EXCLUSIVE

Salon investigates: The war on public schools is being fought from Hillsdale College

In a 3-part investigation, Salon shows how this tiny Christian college is leading the right-wing fight on education

By Kathryn Joyce

Published March 16, 2022 6:35AM (EDT)

A Chalkboard with a map of the continental USA, with pins leading toward Hillsdale associated schools, and a desk with a portrait of Donald Trump, a copy of The 1766 Report, and an apple with a cross carved into it. (Illustration by Ilana Lidagoster/Salon)
A Chalkboard with a map of the continental USA, with pins leading toward Hillsdale associated schools, and a desk with a portrait of Donald Trump, a copy of The 1766 Report, and an apple with a cross carved into it. (Illustration by Ilana Lidagoster/Salon)

"Teaching is our trade; also, I confess, it's our weapon." Those are the words of Larry Arnn, president of Hillsdale College, a small private Christian college in Michigan that, in recent years, has quietly become a driving force in nearly all of the country's ongoing fights around education. During the Trump years, the college functioned as a "feeder school" sending alumni into the administration and the offices of its allies on Capitol Hill. Hillsdale officials led Trump's controversial 1776 Commission, established to create a "patriotic education" alternative to contemporary scholarship on America's racial history. The school's lecture series and magazine serve as a testing ground for the right's most ambitious and outlandish ideas: that diversity isn't a strength but a "solvent" that destroys national unity; that Vladimir Putin is a populist hero; that Republicans should aspire to lure so many children out of public schools that the entire system might collapse.

To that end, the college has inconspicuously been building a network of "classical education" charter schools, which use public tax dollars to teach that systemic racism was effectively vanquished in the 1960s, that America was founded on "Judeo-Christian" principles and that progressivism is fundamentally anti-American. In late January, the governor of Tennessee announced plans to partner with Hillsdale to launch as many as 50 such schools in that state — something public education advocates fear could be a tipping point in the fight to save public education.

In this three-part investigative series, Salon looks at Hillsdale's multifaceted and far-reaching role in shaping and disseminating the ideas and strategies that power the right. In an era of book bans, crusades against teaching about racism, and ever-widening proposals to punish teachers and librarians, Hillsdale is not just a central player, but a ready-made solution for conservatives who seek to reclaim an educational system they believe was ceded decades ago to liberal interests. Taken together, these linked trends — and the deep-rooted conservative network supporting them — amount to a vision of things to come if Republicans succeed in what they describe as a "war" that "will be won in education."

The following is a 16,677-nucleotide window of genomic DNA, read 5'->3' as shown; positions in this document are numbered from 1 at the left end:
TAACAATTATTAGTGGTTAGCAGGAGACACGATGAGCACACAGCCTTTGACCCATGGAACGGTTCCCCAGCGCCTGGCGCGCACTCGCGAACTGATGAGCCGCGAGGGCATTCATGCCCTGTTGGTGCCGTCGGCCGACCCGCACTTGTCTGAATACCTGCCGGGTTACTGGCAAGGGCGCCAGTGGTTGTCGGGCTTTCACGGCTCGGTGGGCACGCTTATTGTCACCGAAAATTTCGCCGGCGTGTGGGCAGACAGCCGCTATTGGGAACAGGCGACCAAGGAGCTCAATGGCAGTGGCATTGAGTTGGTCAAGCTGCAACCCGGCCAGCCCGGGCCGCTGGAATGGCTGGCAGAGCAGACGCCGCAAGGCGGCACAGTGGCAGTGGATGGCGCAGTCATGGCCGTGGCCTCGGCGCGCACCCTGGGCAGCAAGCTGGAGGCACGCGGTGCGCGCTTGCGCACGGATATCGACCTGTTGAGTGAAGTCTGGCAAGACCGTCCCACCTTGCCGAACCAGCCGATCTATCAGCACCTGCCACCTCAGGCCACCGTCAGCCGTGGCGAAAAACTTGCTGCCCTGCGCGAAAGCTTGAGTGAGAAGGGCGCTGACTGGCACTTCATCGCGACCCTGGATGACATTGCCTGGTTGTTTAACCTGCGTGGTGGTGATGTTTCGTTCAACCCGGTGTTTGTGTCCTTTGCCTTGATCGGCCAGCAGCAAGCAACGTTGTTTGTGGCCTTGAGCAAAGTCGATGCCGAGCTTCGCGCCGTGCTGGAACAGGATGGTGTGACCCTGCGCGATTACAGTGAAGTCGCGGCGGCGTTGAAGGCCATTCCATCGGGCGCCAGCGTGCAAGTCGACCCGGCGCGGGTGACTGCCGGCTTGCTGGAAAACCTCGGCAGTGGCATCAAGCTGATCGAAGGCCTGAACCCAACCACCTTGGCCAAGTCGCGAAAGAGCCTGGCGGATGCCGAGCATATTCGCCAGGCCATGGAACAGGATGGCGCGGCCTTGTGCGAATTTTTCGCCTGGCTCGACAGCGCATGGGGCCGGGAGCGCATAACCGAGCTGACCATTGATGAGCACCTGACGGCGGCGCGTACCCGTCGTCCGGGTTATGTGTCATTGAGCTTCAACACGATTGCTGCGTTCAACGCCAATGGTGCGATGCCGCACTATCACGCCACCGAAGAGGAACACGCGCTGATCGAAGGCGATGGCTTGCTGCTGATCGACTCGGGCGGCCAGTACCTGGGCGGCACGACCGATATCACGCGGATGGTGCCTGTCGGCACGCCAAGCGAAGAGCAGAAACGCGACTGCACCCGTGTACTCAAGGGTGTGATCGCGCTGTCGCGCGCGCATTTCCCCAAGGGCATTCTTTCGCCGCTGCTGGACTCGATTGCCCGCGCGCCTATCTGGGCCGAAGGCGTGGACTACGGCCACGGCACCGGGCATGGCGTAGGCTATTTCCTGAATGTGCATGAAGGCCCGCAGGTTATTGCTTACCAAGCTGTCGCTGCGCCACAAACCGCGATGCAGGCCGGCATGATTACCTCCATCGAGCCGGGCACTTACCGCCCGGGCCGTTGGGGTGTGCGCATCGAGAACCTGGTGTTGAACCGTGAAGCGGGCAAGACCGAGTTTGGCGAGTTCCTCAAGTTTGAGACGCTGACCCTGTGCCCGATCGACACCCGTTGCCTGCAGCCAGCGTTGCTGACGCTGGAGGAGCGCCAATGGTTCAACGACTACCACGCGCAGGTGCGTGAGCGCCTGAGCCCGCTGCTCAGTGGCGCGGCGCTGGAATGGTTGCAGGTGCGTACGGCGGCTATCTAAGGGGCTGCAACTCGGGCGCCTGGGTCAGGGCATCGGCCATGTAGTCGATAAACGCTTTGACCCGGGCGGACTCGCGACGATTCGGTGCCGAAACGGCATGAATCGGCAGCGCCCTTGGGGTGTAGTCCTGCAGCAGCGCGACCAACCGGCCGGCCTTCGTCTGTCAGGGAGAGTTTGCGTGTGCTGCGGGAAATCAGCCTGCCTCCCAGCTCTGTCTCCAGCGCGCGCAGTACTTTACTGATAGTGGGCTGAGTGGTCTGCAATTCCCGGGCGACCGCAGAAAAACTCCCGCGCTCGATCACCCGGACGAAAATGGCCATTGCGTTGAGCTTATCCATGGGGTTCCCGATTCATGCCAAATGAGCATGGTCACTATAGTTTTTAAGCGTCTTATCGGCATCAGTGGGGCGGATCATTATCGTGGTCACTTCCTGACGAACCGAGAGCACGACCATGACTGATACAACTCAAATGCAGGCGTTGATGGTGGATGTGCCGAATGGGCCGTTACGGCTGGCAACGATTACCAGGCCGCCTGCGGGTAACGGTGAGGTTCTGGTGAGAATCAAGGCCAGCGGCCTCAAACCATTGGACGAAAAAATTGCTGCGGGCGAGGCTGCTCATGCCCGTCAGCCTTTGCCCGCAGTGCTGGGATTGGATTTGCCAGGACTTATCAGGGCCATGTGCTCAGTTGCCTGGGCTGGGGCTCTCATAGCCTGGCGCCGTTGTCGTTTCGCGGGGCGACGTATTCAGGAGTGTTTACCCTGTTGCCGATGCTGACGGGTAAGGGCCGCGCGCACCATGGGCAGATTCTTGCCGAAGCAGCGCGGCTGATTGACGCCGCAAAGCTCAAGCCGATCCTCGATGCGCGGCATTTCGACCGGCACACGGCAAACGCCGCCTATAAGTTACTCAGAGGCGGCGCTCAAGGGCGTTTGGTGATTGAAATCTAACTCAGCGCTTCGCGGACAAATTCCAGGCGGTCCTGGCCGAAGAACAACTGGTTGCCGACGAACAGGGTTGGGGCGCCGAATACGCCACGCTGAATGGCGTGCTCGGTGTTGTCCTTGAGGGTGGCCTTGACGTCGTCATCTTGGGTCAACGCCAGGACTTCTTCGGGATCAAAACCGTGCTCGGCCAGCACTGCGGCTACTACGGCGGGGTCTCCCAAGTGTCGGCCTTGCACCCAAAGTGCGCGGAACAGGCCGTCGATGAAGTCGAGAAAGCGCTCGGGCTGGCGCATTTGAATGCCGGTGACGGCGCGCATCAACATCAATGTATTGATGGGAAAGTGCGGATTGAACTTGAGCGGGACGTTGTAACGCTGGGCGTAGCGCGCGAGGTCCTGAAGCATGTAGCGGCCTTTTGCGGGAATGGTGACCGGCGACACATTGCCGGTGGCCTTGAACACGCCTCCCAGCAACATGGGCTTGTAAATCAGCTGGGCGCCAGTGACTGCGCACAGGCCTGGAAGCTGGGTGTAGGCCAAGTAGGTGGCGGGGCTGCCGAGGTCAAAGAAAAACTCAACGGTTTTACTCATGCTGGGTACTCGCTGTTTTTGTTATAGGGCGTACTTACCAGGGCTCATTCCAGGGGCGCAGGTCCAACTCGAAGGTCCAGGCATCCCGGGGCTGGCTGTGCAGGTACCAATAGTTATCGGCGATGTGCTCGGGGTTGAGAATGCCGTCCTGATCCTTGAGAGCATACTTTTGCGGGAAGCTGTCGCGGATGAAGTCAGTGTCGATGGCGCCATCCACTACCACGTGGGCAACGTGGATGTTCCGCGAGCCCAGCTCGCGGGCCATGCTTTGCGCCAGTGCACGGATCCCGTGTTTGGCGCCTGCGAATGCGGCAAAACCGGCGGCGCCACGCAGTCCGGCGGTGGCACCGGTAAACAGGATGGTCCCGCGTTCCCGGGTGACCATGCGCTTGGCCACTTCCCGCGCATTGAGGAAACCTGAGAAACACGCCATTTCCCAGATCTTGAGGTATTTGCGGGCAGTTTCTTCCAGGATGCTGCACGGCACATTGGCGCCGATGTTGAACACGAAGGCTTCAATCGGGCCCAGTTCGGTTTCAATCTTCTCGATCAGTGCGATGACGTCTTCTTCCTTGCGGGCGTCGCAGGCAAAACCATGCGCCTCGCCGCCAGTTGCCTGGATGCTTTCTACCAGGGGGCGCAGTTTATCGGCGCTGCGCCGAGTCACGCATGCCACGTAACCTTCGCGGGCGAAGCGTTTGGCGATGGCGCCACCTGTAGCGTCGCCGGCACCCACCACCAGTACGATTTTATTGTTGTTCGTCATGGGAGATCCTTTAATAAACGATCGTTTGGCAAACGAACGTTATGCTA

Apple; CrossA shiny red apple with a cross carved into it (Illustration by Ilana Lidagoster/Salon)

Part 1
How this tiny Christian college is driving the right's nationwide war against public schools

In the full-scale conservative assault on public education, Hillsdale College is leading the charge. Read the story


A portrait of Donald Trump, a copy of The 1776 Report, and an apple with a cross carved into it.A portrait of Donald Trump, a copy of The 1776 Report, and an apple with a cross carved into it. (Illustration by Ilana Lidagoster/Salon)

Part 2
Coming to a school near you: Stealth religion and a Trumped-up version of American history

Hillsdale College's network of charter schools aims to push "patriotic education." Critics say it's propaganda. Read the story


Hillsdale part 3A Chalkboard with a map of the continental USA, with pins leading toward Hillsdale associated schools, and a desk with a portrait of Donald Trump, a copy of The 1766 Report, and an apple with a cross carved into it. (Illustration by Ilana Lidagoster/Salon)

Part 3
The far right's national plan for schools: Plant charters, defund public education

Hillsdale College's "classical" charter schools are spreading fast — but the true goal is much bigger. Read the story


Kathryn Joyce

Kathryn Joyce is an investigative reporter at Salon, and the author of two books: "The Child Catchers: Rescue, Trafficking and the New Gospel of Adoption" and "Quiverfull: Inside the Christian Patriarchy Movement."

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Education Exclusive Hillsdale College